Inukshuk carving from Inuit artist Isa Oqutaq of Cape Dorset, Nunavut, Canada. Carved in serpentine, locally quarried stone on Baffin Island. Inukshuks were strategically placed on landscapes to help with caribou hunting, to cache food, and for other important purposes. The name “inukshuk” in the Inuit language means “like a man/human.” Size: 5.5 W x 7.5 H x 3 D inches. Available for viewing at our Grand Marais gallery.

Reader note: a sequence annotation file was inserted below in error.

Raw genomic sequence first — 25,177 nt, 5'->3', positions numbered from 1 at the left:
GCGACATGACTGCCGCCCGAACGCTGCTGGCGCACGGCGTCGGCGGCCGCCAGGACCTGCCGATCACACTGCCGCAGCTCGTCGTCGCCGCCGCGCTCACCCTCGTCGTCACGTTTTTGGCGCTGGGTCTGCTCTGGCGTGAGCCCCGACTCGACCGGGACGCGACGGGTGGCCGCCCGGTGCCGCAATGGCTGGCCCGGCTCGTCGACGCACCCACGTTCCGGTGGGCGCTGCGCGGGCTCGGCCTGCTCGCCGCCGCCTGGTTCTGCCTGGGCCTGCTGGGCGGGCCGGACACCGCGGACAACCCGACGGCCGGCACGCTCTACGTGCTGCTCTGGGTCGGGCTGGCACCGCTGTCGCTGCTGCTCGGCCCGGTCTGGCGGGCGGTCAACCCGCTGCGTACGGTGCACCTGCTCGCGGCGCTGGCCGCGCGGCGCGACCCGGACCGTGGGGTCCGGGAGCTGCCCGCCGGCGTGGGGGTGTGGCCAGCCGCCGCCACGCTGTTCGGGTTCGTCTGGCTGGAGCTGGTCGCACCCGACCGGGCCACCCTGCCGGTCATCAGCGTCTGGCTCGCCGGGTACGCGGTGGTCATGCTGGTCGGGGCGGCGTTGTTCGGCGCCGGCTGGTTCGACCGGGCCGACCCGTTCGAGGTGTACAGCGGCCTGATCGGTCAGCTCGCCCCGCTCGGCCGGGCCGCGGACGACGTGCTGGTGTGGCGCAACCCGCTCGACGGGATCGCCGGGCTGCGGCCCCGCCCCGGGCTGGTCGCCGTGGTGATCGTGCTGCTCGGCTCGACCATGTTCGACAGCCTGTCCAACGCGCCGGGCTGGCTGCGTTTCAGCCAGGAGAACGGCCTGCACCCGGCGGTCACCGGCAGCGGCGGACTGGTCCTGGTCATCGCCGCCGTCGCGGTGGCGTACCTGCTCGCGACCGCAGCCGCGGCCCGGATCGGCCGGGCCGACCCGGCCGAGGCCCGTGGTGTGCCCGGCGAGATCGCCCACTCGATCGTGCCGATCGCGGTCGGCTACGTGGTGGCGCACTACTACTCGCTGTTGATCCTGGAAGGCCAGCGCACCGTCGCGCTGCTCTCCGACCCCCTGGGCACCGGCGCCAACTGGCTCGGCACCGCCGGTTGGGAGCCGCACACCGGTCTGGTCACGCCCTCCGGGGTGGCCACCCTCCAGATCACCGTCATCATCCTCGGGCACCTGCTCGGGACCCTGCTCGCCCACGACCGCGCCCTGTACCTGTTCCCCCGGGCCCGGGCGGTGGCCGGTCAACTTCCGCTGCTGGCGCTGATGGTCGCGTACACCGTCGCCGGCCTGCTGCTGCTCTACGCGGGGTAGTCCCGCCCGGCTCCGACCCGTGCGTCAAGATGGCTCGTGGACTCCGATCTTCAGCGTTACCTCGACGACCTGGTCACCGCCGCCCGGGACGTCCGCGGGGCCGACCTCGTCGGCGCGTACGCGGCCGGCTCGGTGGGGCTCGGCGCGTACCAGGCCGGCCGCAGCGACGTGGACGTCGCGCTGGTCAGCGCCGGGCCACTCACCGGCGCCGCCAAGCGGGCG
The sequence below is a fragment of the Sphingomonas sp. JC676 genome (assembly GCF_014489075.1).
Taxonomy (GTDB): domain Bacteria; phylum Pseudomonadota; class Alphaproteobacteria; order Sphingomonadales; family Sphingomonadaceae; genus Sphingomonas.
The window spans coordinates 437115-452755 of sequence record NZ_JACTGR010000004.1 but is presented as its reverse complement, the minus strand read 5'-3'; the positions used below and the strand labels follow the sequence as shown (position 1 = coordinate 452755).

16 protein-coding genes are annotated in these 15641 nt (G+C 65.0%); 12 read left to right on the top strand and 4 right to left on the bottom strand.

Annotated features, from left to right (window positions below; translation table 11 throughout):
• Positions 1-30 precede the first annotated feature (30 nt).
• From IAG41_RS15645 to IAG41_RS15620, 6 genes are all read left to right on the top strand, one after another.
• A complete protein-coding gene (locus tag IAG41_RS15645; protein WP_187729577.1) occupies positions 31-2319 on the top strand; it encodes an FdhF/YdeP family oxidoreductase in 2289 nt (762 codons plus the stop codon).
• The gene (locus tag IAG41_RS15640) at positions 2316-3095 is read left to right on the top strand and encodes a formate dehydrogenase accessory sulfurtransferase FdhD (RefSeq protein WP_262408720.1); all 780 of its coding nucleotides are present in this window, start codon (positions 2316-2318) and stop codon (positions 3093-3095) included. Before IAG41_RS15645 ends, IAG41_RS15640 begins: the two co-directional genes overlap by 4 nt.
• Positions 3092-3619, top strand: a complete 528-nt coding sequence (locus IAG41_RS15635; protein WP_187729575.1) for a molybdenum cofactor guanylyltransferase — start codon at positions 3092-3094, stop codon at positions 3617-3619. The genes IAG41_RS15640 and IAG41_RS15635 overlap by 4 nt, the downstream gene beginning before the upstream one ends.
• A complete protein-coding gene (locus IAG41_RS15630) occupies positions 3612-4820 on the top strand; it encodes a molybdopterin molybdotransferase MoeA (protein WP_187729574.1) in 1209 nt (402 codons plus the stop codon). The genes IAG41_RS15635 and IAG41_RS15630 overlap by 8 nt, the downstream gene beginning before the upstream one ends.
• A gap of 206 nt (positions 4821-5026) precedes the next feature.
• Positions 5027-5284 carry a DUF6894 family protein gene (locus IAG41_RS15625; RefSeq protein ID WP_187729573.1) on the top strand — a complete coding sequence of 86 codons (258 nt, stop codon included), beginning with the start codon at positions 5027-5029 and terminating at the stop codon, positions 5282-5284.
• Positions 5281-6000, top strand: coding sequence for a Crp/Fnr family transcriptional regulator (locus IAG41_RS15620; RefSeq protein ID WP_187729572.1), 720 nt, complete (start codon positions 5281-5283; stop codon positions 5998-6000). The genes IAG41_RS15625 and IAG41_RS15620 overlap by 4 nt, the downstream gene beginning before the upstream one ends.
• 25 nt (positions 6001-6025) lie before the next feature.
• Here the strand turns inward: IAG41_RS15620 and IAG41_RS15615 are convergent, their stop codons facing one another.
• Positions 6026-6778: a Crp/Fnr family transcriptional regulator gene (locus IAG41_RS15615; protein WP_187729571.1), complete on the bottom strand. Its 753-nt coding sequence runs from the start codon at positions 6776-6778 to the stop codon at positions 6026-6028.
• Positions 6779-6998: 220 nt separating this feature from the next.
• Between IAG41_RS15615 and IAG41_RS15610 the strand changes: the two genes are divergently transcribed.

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Decades ago, Jan Sivertson traveled to far north Canada and Alaska and brought the work of Inuit sculptors and Cape Dorset printmakers back to her small Grand Marais, Minnesota gallery. Today, Sivertson Gallery is widely known for its extraordinary collection of prints, sculpture, jewelry, and dolls that tells the story of living off the land and sea sustainably and against all odds. An “Inuit Premiere” celebration is held annually in October, centered around the Dorset Fine Arts print release; Sivertson Gallery is one of the few US galleries chosen for the honor of carrying these prints. The Inuit Premiere is held on a weekend and filled with festivities, traditional throat singers, and artist demonstrations—and exciting new prints for sale.
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